Competitive Dynamics in MSTd: A Mechanism for Robust Heading Perception Based on Optic Flow

PLoS Comput Biol. 2016 Jun 24;12(6):e1004942. doi: 10.1371/journal.pcbi.1004942. eCollection 2016 Jun.


Human heading perception based on optic flow is not only accurate, it is also remarkably robust and stable. These qualities are especially apparent when observers move through environments containing other moving objects, which introduce optic flow that is inconsistent with observer self-motion and therefore uninformative about heading direction. Moving objects may also occupy large portions of the visual field and occlude regions of the background optic flow that are most informative about heading perception. The fact that heading perception is biased by no more than a few degrees under such conditions attests to the robustness of the visual system and warrants further investigation. The aim of the present study was to investigate whether recurrent, competitive dynamics among MSTd neurons that serve to reduce uncertainty about heading over time offer a plausible mechanism for capturing the robustness of human heading perception. Simulations of existing heading models that do not contain competitive dynamics yield heading estimates that are far more erratic and unstable than human judgments. We present a dynamical model of primate visual areas V1, MT, and MSTd based on that of Layton, Mingolla, and Browning that is similar to the other models, except that the model includes recurrent interactions among model MSTd neurons. Competitive dynamics stabilize the model's heading estimate over time, even when a moving object crosses the future path. Soft winner-take-all dynamics enhance units that code a heading direction consistent with the time history and suppress responses to transient changes to the optic flow field. Our findings support recurrent competitive temporal dynamics as a crucial mechanism underlying the robustness and stability of perception of heading.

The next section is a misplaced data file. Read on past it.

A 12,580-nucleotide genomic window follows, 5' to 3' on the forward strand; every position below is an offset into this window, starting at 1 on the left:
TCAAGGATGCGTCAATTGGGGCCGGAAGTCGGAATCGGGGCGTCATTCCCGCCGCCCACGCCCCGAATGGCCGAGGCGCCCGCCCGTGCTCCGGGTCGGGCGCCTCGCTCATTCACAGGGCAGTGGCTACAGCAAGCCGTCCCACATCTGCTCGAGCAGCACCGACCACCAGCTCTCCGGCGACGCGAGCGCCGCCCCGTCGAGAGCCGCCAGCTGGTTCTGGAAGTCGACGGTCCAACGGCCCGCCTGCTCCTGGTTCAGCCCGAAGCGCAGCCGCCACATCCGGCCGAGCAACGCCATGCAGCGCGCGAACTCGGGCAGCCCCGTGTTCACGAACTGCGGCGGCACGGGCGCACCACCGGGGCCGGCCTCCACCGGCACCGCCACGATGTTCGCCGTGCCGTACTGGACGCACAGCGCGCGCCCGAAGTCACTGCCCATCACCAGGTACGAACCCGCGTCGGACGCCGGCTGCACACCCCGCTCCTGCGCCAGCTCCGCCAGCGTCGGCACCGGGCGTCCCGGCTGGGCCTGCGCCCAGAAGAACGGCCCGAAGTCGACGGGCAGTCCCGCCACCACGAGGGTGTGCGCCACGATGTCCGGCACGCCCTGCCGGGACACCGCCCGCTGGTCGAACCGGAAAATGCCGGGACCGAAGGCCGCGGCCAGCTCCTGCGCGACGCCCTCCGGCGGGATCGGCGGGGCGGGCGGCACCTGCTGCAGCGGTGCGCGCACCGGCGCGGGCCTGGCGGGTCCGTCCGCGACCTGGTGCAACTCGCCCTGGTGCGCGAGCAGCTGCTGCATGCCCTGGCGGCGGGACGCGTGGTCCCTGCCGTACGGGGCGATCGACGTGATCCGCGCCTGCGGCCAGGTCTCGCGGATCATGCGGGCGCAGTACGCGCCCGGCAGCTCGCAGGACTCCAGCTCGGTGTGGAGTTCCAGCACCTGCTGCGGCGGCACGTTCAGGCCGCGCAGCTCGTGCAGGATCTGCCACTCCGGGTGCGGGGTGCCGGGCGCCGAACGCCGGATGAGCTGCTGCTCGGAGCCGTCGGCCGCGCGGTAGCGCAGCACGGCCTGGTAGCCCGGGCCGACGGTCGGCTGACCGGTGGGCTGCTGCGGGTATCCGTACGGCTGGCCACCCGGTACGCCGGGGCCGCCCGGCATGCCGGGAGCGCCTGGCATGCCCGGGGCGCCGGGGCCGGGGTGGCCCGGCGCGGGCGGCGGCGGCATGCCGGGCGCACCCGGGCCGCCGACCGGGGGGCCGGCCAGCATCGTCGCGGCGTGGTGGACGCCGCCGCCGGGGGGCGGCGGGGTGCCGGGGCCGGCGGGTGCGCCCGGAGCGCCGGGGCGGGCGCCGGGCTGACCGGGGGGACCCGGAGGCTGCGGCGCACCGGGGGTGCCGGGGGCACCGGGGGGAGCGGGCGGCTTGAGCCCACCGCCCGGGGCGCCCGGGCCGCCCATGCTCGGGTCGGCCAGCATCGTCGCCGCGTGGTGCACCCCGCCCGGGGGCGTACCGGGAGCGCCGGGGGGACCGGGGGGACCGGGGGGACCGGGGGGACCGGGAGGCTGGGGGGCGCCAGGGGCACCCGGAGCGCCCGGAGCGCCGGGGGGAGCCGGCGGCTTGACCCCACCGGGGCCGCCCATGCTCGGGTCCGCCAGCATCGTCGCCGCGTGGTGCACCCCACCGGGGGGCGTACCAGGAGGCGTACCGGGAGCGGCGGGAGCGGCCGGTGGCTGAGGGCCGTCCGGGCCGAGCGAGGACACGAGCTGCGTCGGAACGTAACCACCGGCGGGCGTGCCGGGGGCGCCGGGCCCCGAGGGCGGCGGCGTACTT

Publication types

  • Research Support, Non-U.S. Gov't

MeSH terms

  • Computer Simulation
  • Humans
  • Models, Neurological*
  • Motion Perception / physiology*
  • Optic Flow / physiology*
  • Orientation / physiology*
  • Spatial Navigation / physiology*
  • Visual Cortex / physiology*

Grants and funding

The authors were supported by the Office of Naval Research (N00014-14-1-0359). The funders had no role in study design, data collection and analysis, decision to publish, or preparation of the manuscript.